I do after all have a lot to reflect on. I have had a long and happy career in agriculture and agricultural education and I still really enjoy what I do, not least my sheep. They are only a small flock now, but quite enough to manage alongside my other commitments. But, I would hope they are a good flock.

I have never followed fashion in anything and certainly not with my sheep. My Lleyn flock is – or I like to think so – made up of good traditional sheep. That is not to say that they haven’t changed over the 26 years that I have been keeping them. If I look back at pictures of my original stock my current flock are better fleshed, certainly have better wool, are probably marginally less prolific (I don’t get many sets of quads now) but still manage around 200% year on year. Nevertheless, they are still the pretty, medium sized sheep that I started with.

I certainly have a number of ram buyers who keep coming back, so I must be doing something right. Anyway I enjoy them and, if anything, with a smaller flock I enjoy them more than I did previously, and part of that is having a little more time to get to know them all as individuals. But I do think that part of it is also that my sheep have all got to know me much better.

They do appear to be more relaxed, even today with a Rural Payments Agency inspection and in the pouring rain they were remarkably calm and laid back when they were brought in to have their tags checked, regardless of the fact that there was a stranger present. They do always seem to become remarkably benign during pregnancy, particularly early pregnancy. Then for a good month they are just allowed to get on with things, with no handling or treatment, unless urgently required, until embryos are successfully implanted and the pregnancies are safe.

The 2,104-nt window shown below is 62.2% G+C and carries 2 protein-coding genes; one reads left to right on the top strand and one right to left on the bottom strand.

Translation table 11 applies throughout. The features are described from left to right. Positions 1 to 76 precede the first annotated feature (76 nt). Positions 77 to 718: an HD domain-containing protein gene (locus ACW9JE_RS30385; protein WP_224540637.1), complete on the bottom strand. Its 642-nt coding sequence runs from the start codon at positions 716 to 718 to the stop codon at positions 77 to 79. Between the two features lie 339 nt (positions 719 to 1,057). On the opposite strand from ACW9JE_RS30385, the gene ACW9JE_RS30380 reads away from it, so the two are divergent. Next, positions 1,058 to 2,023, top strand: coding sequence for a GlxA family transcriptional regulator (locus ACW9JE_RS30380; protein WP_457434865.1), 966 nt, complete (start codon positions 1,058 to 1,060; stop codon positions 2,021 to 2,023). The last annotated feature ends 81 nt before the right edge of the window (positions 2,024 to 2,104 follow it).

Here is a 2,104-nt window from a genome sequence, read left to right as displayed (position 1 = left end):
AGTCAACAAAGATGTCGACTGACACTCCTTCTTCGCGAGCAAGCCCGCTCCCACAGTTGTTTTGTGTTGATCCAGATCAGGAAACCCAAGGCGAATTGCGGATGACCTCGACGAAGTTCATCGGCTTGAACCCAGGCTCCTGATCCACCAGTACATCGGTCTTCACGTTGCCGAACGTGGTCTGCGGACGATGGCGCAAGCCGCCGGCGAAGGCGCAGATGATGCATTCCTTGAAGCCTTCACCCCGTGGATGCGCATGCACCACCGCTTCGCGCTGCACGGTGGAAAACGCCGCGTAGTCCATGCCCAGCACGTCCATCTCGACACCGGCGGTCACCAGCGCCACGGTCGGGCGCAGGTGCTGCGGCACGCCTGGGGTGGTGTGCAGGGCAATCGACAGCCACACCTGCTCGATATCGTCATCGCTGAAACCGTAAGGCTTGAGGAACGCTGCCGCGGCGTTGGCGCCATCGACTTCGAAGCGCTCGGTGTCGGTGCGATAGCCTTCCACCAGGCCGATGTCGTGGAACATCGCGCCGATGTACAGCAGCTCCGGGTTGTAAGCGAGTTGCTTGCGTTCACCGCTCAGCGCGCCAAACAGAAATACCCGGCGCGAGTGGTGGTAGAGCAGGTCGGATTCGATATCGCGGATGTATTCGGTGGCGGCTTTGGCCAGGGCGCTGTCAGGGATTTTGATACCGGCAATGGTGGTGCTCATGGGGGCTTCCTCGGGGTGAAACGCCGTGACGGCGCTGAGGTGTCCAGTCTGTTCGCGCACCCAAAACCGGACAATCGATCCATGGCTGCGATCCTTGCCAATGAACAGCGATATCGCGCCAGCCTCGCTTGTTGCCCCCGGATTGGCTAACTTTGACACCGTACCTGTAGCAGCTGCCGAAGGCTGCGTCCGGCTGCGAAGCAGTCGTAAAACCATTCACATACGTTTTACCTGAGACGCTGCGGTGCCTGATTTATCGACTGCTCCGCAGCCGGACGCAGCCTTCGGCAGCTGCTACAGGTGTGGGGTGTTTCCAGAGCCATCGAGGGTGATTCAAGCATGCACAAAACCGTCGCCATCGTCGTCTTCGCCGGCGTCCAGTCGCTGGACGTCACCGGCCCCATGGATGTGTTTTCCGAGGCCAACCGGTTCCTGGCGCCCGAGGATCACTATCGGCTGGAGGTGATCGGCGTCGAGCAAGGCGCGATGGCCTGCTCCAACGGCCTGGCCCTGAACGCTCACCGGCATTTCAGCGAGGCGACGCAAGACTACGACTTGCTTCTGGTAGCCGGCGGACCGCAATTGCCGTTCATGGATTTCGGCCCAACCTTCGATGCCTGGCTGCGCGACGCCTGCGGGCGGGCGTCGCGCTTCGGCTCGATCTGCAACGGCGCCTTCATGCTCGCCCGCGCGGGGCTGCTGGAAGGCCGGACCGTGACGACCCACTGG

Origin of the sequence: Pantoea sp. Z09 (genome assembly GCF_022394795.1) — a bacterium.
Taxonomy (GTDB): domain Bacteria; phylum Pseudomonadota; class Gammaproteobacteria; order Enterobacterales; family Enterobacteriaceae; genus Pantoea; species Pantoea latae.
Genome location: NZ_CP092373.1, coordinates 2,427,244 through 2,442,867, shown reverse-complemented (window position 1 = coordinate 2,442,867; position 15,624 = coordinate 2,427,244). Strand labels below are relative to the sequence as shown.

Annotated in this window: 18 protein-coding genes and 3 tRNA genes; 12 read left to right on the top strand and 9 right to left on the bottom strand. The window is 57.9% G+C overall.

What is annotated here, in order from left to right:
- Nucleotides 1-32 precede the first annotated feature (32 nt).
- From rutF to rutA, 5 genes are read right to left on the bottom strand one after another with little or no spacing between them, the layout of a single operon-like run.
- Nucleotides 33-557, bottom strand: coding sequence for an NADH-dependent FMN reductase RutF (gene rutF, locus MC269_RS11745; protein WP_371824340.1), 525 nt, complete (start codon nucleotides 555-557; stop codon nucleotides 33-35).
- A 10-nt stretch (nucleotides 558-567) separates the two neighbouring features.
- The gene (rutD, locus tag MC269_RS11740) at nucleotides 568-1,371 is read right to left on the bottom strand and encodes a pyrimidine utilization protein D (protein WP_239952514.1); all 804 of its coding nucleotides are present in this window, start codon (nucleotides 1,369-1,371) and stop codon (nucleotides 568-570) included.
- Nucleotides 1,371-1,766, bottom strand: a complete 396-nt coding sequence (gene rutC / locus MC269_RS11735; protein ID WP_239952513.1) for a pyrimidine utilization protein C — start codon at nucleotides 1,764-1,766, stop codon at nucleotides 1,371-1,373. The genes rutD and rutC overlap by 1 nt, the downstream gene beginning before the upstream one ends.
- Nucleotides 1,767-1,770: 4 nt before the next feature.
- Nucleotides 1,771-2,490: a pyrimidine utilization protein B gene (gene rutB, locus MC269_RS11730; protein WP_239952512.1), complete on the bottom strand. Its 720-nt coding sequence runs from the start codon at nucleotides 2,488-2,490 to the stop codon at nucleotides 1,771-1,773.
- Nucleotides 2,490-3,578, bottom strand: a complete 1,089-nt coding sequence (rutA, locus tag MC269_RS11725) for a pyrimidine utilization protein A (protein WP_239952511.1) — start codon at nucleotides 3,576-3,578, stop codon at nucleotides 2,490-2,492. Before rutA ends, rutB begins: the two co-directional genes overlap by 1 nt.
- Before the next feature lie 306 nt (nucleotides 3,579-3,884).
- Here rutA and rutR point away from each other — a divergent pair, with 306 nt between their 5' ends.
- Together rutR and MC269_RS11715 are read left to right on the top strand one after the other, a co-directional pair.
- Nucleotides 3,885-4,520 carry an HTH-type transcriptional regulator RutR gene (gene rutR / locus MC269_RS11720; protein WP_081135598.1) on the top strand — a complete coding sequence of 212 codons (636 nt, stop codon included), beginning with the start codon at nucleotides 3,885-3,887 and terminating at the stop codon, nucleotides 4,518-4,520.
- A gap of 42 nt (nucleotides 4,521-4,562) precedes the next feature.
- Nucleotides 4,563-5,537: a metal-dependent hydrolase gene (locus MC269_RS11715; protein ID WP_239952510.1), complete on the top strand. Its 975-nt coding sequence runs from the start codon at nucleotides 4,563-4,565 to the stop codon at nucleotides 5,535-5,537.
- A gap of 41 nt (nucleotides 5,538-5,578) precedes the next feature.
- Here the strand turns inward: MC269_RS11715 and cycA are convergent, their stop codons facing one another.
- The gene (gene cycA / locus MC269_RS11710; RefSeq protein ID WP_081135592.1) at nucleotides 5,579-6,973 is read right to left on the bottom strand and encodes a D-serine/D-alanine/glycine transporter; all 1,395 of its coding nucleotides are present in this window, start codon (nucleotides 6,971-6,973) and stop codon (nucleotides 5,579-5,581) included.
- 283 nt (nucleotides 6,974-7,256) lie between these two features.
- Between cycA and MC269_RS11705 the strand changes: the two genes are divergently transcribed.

Anyway, to come back to my original point about reflective thought, as we enter the closing month of the year it is a good time to look back over what the last 12 months have brought us. The past year has been a mixed one with some real ups and downs in both the weather and with sheep prices.

For the former, the year really did not get off to a good start: a horribly wet winter gave rise to a wet and colder than average early spring. Grass supplies were tight for quite some time and ewes did begin to suffer as they struggled with their new lambs. But then the weather changed. A lovely warm and dry late spring really did begin to turn sheep around and just as the dry weather began to threaten grass supplies again, it rained.

A wettish and warm summer produced plenty of grass and ewes soon bounced back after weaning, generally going to the tup in better condition than they had done for several years. It may be getting a bit soggy now and the forecast is for a wet tail end of the year, but it has remained remarkably warm. My ewes certainly have plenty of grass in front of them and more than enough to carry them into the new year when we are forecast some cold dry weather. So things are looking quite rosy.

Price wise, things seem to have been just as mixed. The wet spring and tight grass supplies resulted in prices for the first part of the year being significantly above where they had been at the start of 2013. But then from May onwards prices began to tumble as more lambs came forward, particularly when some producers began to offload lambs as grass supplies began to tighten. This was exacerbated by the impact of a strong sterling on export demand.

But now prices have started to firm as we move towards the close of the year and sterling is weakening against the euro (1.25 euros to the pound today, compared with 1.28 in the middle of the summer), improving the prospects for exports. Market prospects are good with a growing global demand for red meat and new export markets being explored. Confidence is high, as demonstrated by the buoyant breeding ewe and store lamb trade over the autumn.

There are some very good reasons for optimism going into 2015, but just a word of caution. A growing reliance on the global market will probably lead to greater price volatility. The wise sheep producers will, going forward, consider how they may need to adjust production systems to provide a buffer against potentially wide swings in market prices. Have a lovely Christmas and prosperous new year.